National Home Doctor Service: ’Kickbacks for kids’ in dodgy deal

A MAJOR private-equity backed after-hours medical service drew up plans for a ‘kickbacks for kids’ scheme where schoolchildren would receive fundraising dollars if they signed up as a member to the service.

The Daily Telegraph has uncovered the National Home Doctor Service, majority-owned by Crescent Capital partners, drew up plans to offer schoolchildren membership in return for giving them fundraising money.

It comes as exclusive, unpublished Medicare Data reveals 30 per cent of after-hours visits were to children under the age of 10 years old.

An after hours medical service drew up plans for “kickbacks for kids” to grab cash.
An after hours medical service drew up plans for “kickbacks for kids” to grab cash.

The business model of National Home Doctor Service relies on taxpayer funds, by charging fees of up to $153 for after-hours home visits that are 100% bulk-billed.

National Home Doctor Service has already advertised the scheme online, calling it “A Healthy Fundraising Initiative” and stating “Families join After Hours Plus … you receive fundraising $$$.”

On the web page it stated it was “the no-hassle way to raise funds for your school” and was “a fundraiser with benefits for the whole family.”

“If you’re looking for ways to fundraise for your school, why not do it the easy way with After Hours Plus memberships? It’s a simple and profitable fundraising initiative.

“No pressure — all fundraising is conducted online, so no door knocking!

The business model of the National Home Doctor Service relies on taxpayer funds, by charging fees of up to $153 for after-hours home visits.
The business model of the National Home Doctor Service relies on taxpayer funds, by charging fees of up to $153 for after-hours home visits.

“Appealing offer — the healthy alternative to junk food fundraisers.”

The Royal Australian College of GPs President Bastian Seidel said the plans for a fundraising program for children were concerning.

“There are ethical concerns if the service is only offered for a higher direct or indirect financial contribution via so called fundraising activities,” he said.

Dr Seidel also expressed concern about “the potential involvement of children who may not have been able to give informed consent.”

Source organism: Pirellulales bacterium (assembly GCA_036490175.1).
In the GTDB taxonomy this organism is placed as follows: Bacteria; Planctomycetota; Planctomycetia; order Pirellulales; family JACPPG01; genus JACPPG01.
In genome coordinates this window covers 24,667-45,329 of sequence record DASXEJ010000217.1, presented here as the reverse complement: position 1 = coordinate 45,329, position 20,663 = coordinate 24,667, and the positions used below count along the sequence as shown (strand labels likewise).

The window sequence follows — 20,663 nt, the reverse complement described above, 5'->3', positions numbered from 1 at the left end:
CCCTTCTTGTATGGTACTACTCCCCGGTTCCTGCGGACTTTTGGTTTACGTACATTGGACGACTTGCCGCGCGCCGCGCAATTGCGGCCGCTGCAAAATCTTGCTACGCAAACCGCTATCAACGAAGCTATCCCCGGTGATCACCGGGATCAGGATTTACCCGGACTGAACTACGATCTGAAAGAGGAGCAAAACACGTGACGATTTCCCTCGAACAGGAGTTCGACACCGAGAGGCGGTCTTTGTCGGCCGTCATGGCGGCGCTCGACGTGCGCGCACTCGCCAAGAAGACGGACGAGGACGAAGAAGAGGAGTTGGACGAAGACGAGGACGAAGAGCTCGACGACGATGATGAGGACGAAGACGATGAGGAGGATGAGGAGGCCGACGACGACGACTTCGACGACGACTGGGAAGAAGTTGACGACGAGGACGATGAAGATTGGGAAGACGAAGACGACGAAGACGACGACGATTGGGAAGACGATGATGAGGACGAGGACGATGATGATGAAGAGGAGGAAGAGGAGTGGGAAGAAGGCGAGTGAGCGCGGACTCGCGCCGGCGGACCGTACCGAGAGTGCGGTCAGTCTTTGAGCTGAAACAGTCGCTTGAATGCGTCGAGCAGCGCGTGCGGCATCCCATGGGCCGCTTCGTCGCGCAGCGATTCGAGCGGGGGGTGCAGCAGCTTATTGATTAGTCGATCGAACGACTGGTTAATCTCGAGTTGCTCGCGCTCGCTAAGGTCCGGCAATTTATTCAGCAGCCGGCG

Royal Australian College of GPs President Bastian Seidel.
Royal Australian College of GPs President Bastian Seidel

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Dr Seidel said health care should not be “exploited for personal or financial gains”.

The after-hours service is funded by the Federal Government because it’s meant to be for ‘urgent services only.

But in the material targeting schoolchildren the service was also promoted as a convenient way to get regular medications for free.

“Get your course of medication on the spot, at no charge, so you can start treatment immediately,” it states.

“Commonly prescribed medications supplied at time of consultation at no cost.”

The document said the after-hours doctors could prescribe a full course of medications, like antibiotics, to treat common, episodic conditions to After Hours Plus members.

It said that doctors could provide not just the scripts but “sufficient doses” of urgent medications for illnesses like herpes.

When The Daily Telegraph made inquiries about the ‘kickbacks for kids’ initiative, National Home Doctor Service deleted the web page and said: “The program you’re referring to was never used and no longer exists.”

The National Home Doctor’s advertising strategy was to target mothers of young children.

Unpublished, exclusive Medicare data shows about 30 per cent of urgent after-hours visits were to children under the age of 10 from 2015-16, compared to 23 per cent for people over the age of 60 years old.